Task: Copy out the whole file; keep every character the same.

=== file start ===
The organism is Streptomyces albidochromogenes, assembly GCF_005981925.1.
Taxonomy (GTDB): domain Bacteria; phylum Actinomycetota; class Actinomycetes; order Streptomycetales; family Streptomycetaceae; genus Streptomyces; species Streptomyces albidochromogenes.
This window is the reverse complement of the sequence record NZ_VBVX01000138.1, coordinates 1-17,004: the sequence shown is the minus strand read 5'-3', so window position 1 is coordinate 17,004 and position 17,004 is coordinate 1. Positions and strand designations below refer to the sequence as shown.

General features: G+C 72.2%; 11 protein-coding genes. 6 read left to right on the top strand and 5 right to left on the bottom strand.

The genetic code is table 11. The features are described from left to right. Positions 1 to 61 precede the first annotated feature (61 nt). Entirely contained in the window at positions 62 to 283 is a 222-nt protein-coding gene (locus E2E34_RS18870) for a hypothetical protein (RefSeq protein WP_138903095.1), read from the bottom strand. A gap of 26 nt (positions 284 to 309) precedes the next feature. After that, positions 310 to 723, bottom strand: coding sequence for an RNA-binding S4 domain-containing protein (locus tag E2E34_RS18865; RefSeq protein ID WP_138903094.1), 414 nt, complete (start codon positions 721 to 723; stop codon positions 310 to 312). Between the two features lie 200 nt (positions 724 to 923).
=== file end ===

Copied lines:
The organism is Streptomyces albidochromogenes, assembly GCF_005981925.1.
Taxonomy (GTDB): domain Bacteria; phylum Actinomycetota; class Actinomycetes; order Streptomycetales; family Streptomycetaceae; genus Streptomyces; species Streptomyces albidochromogenes.
This window is the reverse complement of the sequence record NZ_VBVX01000138.1, coordinates 1-17,004: the sequence shown is the minus strand read 5'-3', so window position 1 is coordinate 17,004 and position 17,004 is coordinate 1. Positions and strand designations below refer to the sequence as shown.

General features: G+C 72.2%; 11 protein-coding genes. 6 read left to right on the top strand and 5 right to left on the bottom strand.

The genetic code is table 11. The features are described from left to right. Positions 1 to 61 precede the first annotated feature (61 nt). Entirely contained in the window at positions 62 to 283 is a 222-nt protein-coding gene (locus E2E34_RS18870) for a hypothetical protein (RefSeq protein WP_138903095.1), read from the bottom strand. A gap of 26 nt (positions 284 to 309) precedes the next feature. After that, positions 310 to 723, bottom strand: coding sequence for an RNA-binding S4 domain-containing protein (locus tag E2E34_RS18865; RefSeq protein ID WP_138903094.1), 414 nt, complete (start codon positions 721 to 723; stop codon positions 310 to 312). Between the two features lie 200 nt (positions 724 to 923).